With the holiday season upon us, the excitement of the period involves celebrations in which family pets are an integral part. However, the holidays hold a few hazards that you will want to be aware of so that you can make this hustle and bustle time fun as well as safe for the whole family.
These recommendations are especially important for those of you who have a pet around for the holidays for the first time. Hopefully, this will help to keep all of your pets from getting into too much trouble with all of the Christmas and other holiday decorations. Realizing that this will truly be a challenge to keep their curious noses out of harm's way, I ask that you pass on the following suggestions to anyone who has a pet.
Remember, you as the responsible pet owner must take these precautions to avoid potential dangers to your pets. If in doubt that something may be a hazard, get down to your pet's level and look at life from their perspective. Pets don't have hands to examine things, so when they find something new, usually they pick it up right into their mouths to see how it tastes and feels and whether it might be good to eat.
Christmas trees, both live and artificial, can serve as a huge danger for the curious pet. For instance, chemicals you may put in the water to keep your tree fresh are not good for your pet to drink. Make sure that no pet has access to the tree stand and its water. Of course, low-hanging ornaments and tinsel are easy targets. In fact, if you have pets, I do not recommend using tinsel at all. It is recommended to only hang non-breakable ornaments on the lower branches if you hang any at all at your pet's level.
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Next up for dangerous items are the multiple electrical cords that are in abundance all over the house both inside and outside. It is important to wrap cords up and to place them out of the way to keep your pets from chewing on them and being electrocuted. For some reason, the sparkle of Christmas light strands is utterly fascinating and delicious to some pets. I will never forget Chipper, who survived passing several segments of Christmas lights in his earlier days. All I can say is "ouch!"
It truly is best to restrict your pet's access to decorated areas while you are away. Besides, who can forget the cat in "Christmas Vacation" who met its untimely death by chewing on the electrical cord? I cannot tell you how many cat and dog owners have told me that they arrived home to the horror of finding the Christmas tree knocked over. To avoid this, you can secure your tree to an adjacent wall with fishing line.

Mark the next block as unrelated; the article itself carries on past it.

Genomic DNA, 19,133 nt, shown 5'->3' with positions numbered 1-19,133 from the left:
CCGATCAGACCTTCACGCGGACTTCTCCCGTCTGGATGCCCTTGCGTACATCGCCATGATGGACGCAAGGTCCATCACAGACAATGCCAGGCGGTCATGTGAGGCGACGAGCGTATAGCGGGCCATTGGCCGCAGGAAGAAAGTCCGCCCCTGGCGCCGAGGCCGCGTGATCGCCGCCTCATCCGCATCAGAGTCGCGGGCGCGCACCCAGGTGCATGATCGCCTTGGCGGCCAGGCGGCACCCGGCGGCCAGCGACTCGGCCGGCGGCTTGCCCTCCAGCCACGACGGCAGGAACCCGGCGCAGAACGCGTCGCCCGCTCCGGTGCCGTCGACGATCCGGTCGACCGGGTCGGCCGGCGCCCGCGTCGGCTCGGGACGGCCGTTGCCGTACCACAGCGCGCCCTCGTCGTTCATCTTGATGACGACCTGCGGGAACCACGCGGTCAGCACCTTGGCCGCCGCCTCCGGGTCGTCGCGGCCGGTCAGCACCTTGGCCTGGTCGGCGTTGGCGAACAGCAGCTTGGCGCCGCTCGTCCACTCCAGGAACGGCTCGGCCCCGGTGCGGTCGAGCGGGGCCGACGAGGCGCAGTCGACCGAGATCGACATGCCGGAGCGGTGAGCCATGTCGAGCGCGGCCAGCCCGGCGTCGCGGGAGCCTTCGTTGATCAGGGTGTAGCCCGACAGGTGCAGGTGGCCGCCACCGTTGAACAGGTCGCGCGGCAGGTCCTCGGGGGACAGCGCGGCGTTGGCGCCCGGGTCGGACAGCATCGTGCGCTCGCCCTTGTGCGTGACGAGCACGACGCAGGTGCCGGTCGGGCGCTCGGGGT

Candles are another common hazard around the house, especially around the holidays. The flickering glow easily can attract any pet, but especially cats. Be sure to place candles in appropriate holders far out of reach of your pets, remembering that a cat's curiosity and agility can make this difficult, if not impossible. Along the lines of fire safety, it is also very important to keep fireplaces screened off properly.
Holiday plants are another common danger that can get your pet into trouble. Please note that poinsettias can irritate the lining of your pet's mouth and intestines and are rarely truly fatal from toxicity. Your pet would have to ingest a huge quantity to cause serious results. Poinsettias are primarily considered an irritant. However, mistletoe, holly, Jerusalem cherry, amaryllis and other flowering bulbs can be toxic to pets. Be sure to place these plants out of your pet's reach so you can still enjoy their beauty and splendor.
As for any other holiday throughout the year, food is another topic to consider. It is quite the norm for us to be indulging in many large meals and to have an abundance of holiday cookies and candies throughout the house. Remember, you can show your pets that you love them in other ways besides indulging them with inappropriate human goodies. Remind your guests to respect your wishes to not offer your pet human food of any kind. Better yet, I highly recommend keeping your pets away from the party -- for example, in a quiet bedroom with low music to keep them distracted from all of the festivities. This will allow you to enjoy your party and not worry about your pets running out the door or getting lots of food handouts.
One last holiday celebration to review for safety is New Year's. This is a loud and raucous time of parties, fireworks and noisemakers, all of which can be stressful to any pet.
Spend some time with your pet before the guests arrive or before you go out. Some pets may even need a light sedative to get through the excitement without sheer panic from the fireworks. Be sure to discuss with your veterinarian which options are best for your pet.
If you're having people over, once again, it is usually safer to keep your pets confined to a room where they hopefully won't be disturbed. You definitely don't want your pet to start the New Year off with an upset stomach or hangover.
By taking a few simple commonsense precautions, you can ensure that your beloved pet will enjoy the fun of the holiday season safely along with the rest of the family. I wish all of you and your animal companions a merry Christmas and a happy new year!
Dr. Tracy Acosta, is a veterinarian at Acosta Veterinary Hospital in Biloxi. If you have questions for this column, write to South Mississippi Veterinary Medical Association, 20005 Pineville Road, Long Beach MS 39560 and include a self-addressed stamped envelope.